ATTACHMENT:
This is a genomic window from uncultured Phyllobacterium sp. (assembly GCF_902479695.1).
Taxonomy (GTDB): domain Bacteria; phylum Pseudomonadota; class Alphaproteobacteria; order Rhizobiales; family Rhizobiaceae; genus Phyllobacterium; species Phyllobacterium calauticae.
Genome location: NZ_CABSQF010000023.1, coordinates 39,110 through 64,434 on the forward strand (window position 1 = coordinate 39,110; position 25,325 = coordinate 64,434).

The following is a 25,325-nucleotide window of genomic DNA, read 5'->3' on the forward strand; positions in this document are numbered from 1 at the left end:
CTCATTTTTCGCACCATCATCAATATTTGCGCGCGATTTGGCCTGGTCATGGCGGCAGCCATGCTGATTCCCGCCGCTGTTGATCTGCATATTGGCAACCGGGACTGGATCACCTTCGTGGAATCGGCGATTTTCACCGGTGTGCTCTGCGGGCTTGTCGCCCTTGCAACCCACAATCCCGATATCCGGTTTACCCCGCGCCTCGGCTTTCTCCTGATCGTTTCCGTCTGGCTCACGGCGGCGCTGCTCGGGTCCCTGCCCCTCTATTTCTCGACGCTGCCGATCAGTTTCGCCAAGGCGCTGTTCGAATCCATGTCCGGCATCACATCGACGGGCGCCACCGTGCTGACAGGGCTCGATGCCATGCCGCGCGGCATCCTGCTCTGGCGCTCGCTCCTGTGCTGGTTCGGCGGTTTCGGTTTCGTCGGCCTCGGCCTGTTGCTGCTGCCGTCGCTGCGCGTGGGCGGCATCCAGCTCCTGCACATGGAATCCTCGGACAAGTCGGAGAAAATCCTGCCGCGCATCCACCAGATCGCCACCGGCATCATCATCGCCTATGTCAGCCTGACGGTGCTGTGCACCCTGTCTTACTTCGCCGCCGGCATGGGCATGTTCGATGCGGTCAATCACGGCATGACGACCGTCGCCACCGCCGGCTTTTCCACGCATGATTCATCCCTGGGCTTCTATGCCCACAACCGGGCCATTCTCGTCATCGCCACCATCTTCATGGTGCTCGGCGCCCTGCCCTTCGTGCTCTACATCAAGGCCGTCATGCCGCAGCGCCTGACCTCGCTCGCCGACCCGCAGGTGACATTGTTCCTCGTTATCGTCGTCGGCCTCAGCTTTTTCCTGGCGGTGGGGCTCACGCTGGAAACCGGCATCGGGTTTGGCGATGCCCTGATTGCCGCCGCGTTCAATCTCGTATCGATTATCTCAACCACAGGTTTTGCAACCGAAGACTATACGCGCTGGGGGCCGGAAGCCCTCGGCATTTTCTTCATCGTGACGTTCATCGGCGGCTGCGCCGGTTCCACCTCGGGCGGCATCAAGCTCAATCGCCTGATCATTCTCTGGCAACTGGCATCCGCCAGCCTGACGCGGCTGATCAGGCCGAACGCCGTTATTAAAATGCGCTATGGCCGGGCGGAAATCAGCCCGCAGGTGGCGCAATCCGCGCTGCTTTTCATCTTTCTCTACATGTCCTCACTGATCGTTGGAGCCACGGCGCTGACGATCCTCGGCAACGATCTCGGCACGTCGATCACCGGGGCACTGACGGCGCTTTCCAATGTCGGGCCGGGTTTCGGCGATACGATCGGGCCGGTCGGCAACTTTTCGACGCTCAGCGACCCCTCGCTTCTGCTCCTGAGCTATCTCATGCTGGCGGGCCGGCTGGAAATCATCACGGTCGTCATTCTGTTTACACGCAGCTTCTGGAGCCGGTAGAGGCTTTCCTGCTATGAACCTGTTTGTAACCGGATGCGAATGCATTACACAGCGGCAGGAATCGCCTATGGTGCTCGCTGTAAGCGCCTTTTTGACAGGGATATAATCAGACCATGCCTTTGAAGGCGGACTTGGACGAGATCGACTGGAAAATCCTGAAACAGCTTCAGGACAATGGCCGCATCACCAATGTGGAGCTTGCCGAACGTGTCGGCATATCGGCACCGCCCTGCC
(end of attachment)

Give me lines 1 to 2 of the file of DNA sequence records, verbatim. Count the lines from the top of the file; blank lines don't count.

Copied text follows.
This is a genomic window from uncultured Phyllobacterium sp. (assembly GCF_902479695.1).
Taxonomy (GTDB): domain Bacteria; phylum Pseudomonadota; class Alphaproteobacteria; order Rhizobiales; family Rhizobiaceae; genus Phyllobacterium; species Phyllobacterium calauticae.